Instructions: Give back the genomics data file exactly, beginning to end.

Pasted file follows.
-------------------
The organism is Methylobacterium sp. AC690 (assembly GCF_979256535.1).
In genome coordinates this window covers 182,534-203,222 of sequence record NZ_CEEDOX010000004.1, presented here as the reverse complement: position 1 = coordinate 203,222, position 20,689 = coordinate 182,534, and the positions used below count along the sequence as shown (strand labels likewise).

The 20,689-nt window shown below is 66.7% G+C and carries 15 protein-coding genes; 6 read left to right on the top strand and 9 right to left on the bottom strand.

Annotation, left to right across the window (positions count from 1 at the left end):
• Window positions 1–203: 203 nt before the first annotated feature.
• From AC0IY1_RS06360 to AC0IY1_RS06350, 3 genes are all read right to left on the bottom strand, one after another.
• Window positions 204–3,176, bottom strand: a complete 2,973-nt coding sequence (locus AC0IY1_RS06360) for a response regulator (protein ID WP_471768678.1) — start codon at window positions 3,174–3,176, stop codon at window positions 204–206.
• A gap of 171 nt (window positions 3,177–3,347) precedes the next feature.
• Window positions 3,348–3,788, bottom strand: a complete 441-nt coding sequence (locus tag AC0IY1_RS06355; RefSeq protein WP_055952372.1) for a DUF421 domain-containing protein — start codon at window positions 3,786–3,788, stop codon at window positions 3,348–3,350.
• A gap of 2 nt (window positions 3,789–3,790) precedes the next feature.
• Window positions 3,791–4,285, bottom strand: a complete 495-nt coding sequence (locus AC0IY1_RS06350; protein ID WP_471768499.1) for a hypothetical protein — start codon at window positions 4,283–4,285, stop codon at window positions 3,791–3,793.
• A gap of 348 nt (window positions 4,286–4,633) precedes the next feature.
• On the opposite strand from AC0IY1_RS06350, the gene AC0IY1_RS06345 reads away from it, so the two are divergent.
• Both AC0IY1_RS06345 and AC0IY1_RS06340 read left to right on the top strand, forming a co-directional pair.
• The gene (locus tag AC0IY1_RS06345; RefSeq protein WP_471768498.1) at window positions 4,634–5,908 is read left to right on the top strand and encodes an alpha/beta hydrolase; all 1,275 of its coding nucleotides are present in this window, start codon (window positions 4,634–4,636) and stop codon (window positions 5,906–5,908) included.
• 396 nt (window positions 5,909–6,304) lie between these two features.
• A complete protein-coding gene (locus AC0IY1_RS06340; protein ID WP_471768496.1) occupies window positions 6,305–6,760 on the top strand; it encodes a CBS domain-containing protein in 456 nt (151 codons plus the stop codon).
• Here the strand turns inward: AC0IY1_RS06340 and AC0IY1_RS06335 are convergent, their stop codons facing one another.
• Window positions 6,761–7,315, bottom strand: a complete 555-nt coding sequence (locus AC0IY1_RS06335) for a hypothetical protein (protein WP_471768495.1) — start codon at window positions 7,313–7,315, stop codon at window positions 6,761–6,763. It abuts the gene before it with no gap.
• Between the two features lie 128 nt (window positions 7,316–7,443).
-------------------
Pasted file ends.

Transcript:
The organism is Methylobacterium sp. AC690 (assembly GCF_979256535.1).
In genome coordinates this window covers 182,534-203,222 of sequence record NZ_CEEDOX010000004.1, presented here as the reverse complement: position 1 = coordinate 203,222, position 20,689 = coordinate 182,534, and the positions used below count along the sequence as shown (strand labels likewise).

The 20,689-nt window shown below is 66.7% G+C and carries 15 protein-coding genes; 6 read left to right on the top strand and 9 right to left on the bottom strand.

Annotation, left to right across the window (positions count from 1 at the left end):
• Window positions 1–203: 203 nt before the first annotated feature.
• From AC0IY1_RS06360 to AC0IY1_RS06350, 3 genes are all read right to left on the bottom strand, one after another.
• Window positions 204–3,176, bottom strand: a complete 2,973-nt coding sequence (locus AC0IY1_RS06360) for a response regulator (protein ID WP_471768678.1) — start codon at window positions 3,174–3,176, stop codon at window positions 204–206.
• A gap of 171 nt (window positions 3,177–3,347) precedes the next feature.
• Window positions 3,348–3,788, bottom strand: a complete 441-nt coding sequence (locus tag AC0IY1_RS06355; RefSeq protein WP_055952372.1) for a DUF421 domain-containing protein — start codon at window positions 3,786–3,788, stop codon at window positions 3,348–3,350.
• A gap of 2 nt (window positions 3,789–3,790) precedes the next feature.
• Window positions 3,791–4,285, bottom strand: a complete 495-nt coding sequence (locus AC0IY1_RS06350; protein ID WP_471768499.1) for a hypothetical protein — start codon at window positions 4,283–4,285, stop codon at window positions 3,791–3,793.
• A gap of 348 nt (window positions 4,286–4,633) precedes the next feature.
• On the opposite strand from AC0IY1_RS06350, the gene AC0IY1_RS06345 reads away from it, so the two are divergent.
• Both AC0IY1_RS06345 and AC0IY1_RS06340 read left to right on the top strand, forming a co-directional pair.
• The gene (locus tag AC0IY1_RS06345; RefSeq protein WP_471768498.1) at window positions 4,634–5,908 is read left to right on the top strand and encodes an alpha/beta hydrolase; all 1,275 of its coding nucleotides are present in this window, start codon (window positions 4,634–4,636) and stop codon (window positions 5,906–5,908) included.
• 396 nt (window positions 5,909–6,304) lie between these two features.
• A complete protein-coding gene (locus AC0IY1_RS06340; protein ID WP_471768496.1) occupies window positions 6,305–6,760 on the top strand; it encodes a CBS domain-containing protein in 456 nt (151 codons plus the stop codon).
• Here the strand turns inward: AC0IY1_RS06340 and AC0IY1_RS06335 are convergent, their stop codons facing one another.
• Window positions 6,761–7,315, bottom strand: a complete 555-nt coding sequence (locus AC0IY1_RS06335) for a hypothetical protein (protein WP_471768495.1) — start codon at window positions 7,313–7,315, stop codon at window positions 6,761–6,763. It abuts the gene before it with no gap.
• Between the two features lie 128 nt (window positions 7,316–7,443).